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Pimozide oral

Updated 2 Feb 2023 | Antipsychotics


Tablets containing pimozide

Drugs List

  • ORAP 4mg tablets
  • pimozide 4mg tablets
  • Therapeutic Indications


    Monosymptomatic hypochondrial psychosis
    Paranoid psychosis

    Treatment of symptoms and prevention of relapse in chronic schizophrenia.
    Other psychoses, including paranoid and monosymptomatic hypochondriacal psychoses (e.g. delusional parasitosis).

    Unlicensed Uses

    Gilles de la Tourette syndrome

    Gilles de la Tourette syndrome


    Dose should be individually determined, and is best initiated and titrated under close clinical supervision.

    In determining the initial dosage, consideration should be given to the patient's age, severity of symptoms and previous response to other neuroleptic drugs.

    Dose increases should be made at weekly intervals or longer, by increments of 2mg to 4mg in the daily dose.

    Maintenance dose should be the most effective dose at the lowest level possible.


    Chronic schizophrenia
    Initial dose: 2mg once daily. Increase, if necessary, according to response and tolerance.
    Maintenance dose: 2mg to 20mg once daily.

    Other psychoses, paranoid states and monosymptomatic hypochondrial psychoses (MHP)
    Initial dose: 4mg once daily. Increase, if necessary, according to response and tolerance.
    Maximum dose: 16mg once daily.


    Elderly patients require half the adult starting dose (See Dosage; Adult).


    Chronic schizophrenia
    Children aged 12 to 18 years
    (See Dosage; Adult)

    Other psychoses, paranoid states and monosymptomatic hypochondrial psychoses (MHP)
    Children aged 12 to 18 years
    (See Dosage; Adult)

    Tourette's syndrome (unlicensed)
    Children aged 12 to 18 years
    2mg to 10mg daily.

    Children aged 2 to 12 years
    1mg to 4mg daily.

    Patients with Renal Impairment

    The Renal Drug Handbook suggests:
    Glomerular filtration rate less than 10ml/minute: Start with a low dose, and increase according to response.


    Children under 2 years
    Family history of long QT syndrome
    Cardiac failure
    History of cardiac arrhythmias
    History of torsade de pointes
    Long QT syndrome
    Parkinson's disease
    Recent myocardial infarction
    Severe bradycardia
    Severe cardiac disorder
    Severe central nervous system depression

    Precautions and Warnings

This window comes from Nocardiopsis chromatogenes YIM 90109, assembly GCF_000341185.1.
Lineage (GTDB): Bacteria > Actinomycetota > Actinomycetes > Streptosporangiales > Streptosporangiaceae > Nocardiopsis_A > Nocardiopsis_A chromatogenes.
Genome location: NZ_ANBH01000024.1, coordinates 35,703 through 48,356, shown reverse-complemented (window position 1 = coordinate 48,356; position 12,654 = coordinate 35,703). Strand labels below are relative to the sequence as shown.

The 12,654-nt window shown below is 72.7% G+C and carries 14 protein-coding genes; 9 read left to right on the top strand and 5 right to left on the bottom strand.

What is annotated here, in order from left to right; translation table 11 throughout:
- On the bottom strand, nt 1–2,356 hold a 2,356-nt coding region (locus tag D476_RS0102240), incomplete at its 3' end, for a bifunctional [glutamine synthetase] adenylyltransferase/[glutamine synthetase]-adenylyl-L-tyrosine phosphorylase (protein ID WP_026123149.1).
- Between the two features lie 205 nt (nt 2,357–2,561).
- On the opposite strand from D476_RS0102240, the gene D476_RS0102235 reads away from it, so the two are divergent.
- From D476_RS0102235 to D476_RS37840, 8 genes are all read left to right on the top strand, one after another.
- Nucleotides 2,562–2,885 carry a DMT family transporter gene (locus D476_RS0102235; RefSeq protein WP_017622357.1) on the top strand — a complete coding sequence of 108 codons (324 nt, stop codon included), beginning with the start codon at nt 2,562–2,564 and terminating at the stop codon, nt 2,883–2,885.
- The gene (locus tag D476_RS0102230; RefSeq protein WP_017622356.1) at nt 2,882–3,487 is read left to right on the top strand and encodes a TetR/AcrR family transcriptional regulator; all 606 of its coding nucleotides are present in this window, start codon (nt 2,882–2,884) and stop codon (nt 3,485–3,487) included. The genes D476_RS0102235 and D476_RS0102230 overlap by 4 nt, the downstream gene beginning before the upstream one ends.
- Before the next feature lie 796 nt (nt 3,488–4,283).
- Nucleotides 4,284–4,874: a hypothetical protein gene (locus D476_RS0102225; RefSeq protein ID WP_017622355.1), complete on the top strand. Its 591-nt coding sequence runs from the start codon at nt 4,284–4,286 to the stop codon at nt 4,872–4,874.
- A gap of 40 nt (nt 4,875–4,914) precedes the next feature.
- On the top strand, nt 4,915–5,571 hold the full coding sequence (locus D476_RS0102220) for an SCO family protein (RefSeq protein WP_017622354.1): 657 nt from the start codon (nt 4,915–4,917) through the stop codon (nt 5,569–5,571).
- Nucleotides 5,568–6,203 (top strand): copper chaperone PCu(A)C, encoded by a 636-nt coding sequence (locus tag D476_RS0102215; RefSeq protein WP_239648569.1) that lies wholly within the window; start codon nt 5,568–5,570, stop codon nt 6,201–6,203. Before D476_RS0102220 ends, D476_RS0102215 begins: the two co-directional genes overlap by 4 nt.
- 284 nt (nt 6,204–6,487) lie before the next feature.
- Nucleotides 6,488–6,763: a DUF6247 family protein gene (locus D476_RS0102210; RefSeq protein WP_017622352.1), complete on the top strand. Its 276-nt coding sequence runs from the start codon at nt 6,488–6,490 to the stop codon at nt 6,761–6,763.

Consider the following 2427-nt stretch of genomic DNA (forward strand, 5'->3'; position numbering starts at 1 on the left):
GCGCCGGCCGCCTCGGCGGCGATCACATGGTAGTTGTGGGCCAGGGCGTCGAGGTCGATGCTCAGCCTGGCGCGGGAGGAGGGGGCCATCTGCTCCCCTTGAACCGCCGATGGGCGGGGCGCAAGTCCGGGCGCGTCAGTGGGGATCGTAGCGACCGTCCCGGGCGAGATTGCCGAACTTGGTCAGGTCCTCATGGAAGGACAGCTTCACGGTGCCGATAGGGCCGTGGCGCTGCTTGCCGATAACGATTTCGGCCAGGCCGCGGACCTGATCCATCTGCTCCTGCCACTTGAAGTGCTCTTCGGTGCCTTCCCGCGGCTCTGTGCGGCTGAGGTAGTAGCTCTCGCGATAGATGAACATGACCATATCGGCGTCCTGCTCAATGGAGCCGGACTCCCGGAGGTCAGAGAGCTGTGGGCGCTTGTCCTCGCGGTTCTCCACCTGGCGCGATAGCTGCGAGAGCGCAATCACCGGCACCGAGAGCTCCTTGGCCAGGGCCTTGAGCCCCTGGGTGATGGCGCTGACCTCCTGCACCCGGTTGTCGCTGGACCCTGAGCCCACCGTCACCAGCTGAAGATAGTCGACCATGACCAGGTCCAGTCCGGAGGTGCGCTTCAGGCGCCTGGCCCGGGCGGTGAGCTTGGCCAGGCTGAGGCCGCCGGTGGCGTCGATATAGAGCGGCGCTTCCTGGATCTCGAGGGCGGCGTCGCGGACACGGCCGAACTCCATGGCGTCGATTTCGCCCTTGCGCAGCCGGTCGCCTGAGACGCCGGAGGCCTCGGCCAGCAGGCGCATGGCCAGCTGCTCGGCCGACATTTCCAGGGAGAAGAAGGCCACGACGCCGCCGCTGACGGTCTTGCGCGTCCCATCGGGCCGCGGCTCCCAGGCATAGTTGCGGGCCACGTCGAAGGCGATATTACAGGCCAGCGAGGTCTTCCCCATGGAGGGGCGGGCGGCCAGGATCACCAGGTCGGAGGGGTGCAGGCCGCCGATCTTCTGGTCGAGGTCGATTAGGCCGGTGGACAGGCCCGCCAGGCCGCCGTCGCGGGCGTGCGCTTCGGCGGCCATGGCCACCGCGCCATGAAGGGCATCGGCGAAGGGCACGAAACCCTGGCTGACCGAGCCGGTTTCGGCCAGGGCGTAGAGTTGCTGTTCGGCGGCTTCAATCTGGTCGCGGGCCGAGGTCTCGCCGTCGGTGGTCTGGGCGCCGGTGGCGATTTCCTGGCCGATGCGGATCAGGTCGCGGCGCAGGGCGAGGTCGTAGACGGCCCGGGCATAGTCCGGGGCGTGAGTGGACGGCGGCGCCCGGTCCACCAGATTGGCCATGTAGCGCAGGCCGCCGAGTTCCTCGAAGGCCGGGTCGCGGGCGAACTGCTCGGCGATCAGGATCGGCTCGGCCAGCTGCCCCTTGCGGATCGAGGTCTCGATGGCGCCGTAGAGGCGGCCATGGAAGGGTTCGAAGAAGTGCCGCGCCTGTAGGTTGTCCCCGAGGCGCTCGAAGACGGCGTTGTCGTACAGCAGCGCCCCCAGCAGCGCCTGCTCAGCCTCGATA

Children aged 2 to 12 years
    Predisposition to epileptic disorder
    Predisposition to prolongation of QT interval
    Alcohol withdrawal syndrome
    Benign prostatic hyperplasia
    Brain damage
    Cardiovascular disorder
    Electrolyte imbalance
    Epileptic disorder
    Haematological disorder
    Hepatic impairment
    History of jaundice
    History of seizures
    History of venous thromboembolism
    Myasthenia gravis
    Narrow angle glaucoma
    Non-cirrhotic alcoholic liver disease
    Respiratory disease
    Severe renal impairment

    Correct electrolyte disorders before treatment
    Reduce dose in patients with severe renal impairment
    Advise impaired alertness may affect ability to drive or operate machinery
    Treatment to be initiated and supervised by a specialist
    Perform ECG before treatment
    Elderly more susceptible to sedation, hypotensive & temp regulatory effects
    Monitor cardiac function during prolonged treatment
    Monitor ECG
    Monitor patients at risk for signs & symptoms of venous thromboembolism
    Monitor serum electrolytes
    Perform blood counts if unexplained infection or fever develops
    Fine vermicular movements of the tongue may be sign of tardive dyskinesia
    May cause or exacerbate extrapyramidal symptoms
    May impair ability to reduce core body temperature
    Potential for withdrawal symptoms
    Avoid abrupt withdrawal
    Discontinue if patient develops neuroleptic malignant syndrome
    Discontinue if tardive dyskinesia occurs
    Discontinue treatment if QTc exceeds 500msec
    If ECG changes or arrhythmias develop review and withdraw or reduce dose
    Maintain treatment at the lowest effective dose
    Reduce dose in elderly
    Advise that effects are potentiated by CNS depressants (including alcohol)
    Advise patient grapefruit products may increase plasma level
    Avoid direct exposure to sunlight

    Baseline ECG should be taken prior to commencing treatment, and then annually or more frequently thereafter. Treatment should be reviewed and either gradually withdrawn or the dose reduced under close supervision if the repolarization changes (prolongation of QT interval, T-wave changes or U-wave development) or arrhythmias develop. If QT or QTc exceeds 500 msec, discontinue pimozide.

    Consider possible risk factors for VTE before and during the treatment, preventive measures should be taken. Cases of venous thromboembolism have been reported (pulmonary embolism, deep vein thrombosis).

    Discontinue if unexplained fever occurs as this may be a sign of neuroleptic malignant syndrome associated with antipsychotic drugs (pallor, hyperthermia, autonomic dysfunction, altered consciousness, muscle rigidity). Signs of autonomic dysfunction such as sweating, tachycardia, and arterial instability may precede the onset of hyperthermia and serve as early warning signs. Perform blood counts if unexplained infection or fever develops.

    During treatment with pimozide, the bodies ability to reduce core temperature may be reduced as with other antipsychotics - caution should be observed in those exposed to extreme heat, dehydration or exercising strenuously. The elderly are particularly susceptible to postural hypotension and to hyperthermia and hypothermia in hot or cold weather.

    Data from studies showed a small risk of death in elderly people with dementia who are treated with antipsychotics. Not licensed for the treatment of dementia-related behavioural disturbances.

    Pregnancy and Lactation


    Pimozide should be used with caution in pregnancy.

    Safety in humans has not been established. Studies in animals have not demonstrated teratogenic effects. Some animal reproduction studies show decreased pregnancies, retarded foetal development, embryo toxicity and increased resorption. So it is recommended that pimozide should be avoided if possible, especially in the 1st trimester. However it should not be with held if it is the best drug for the patient.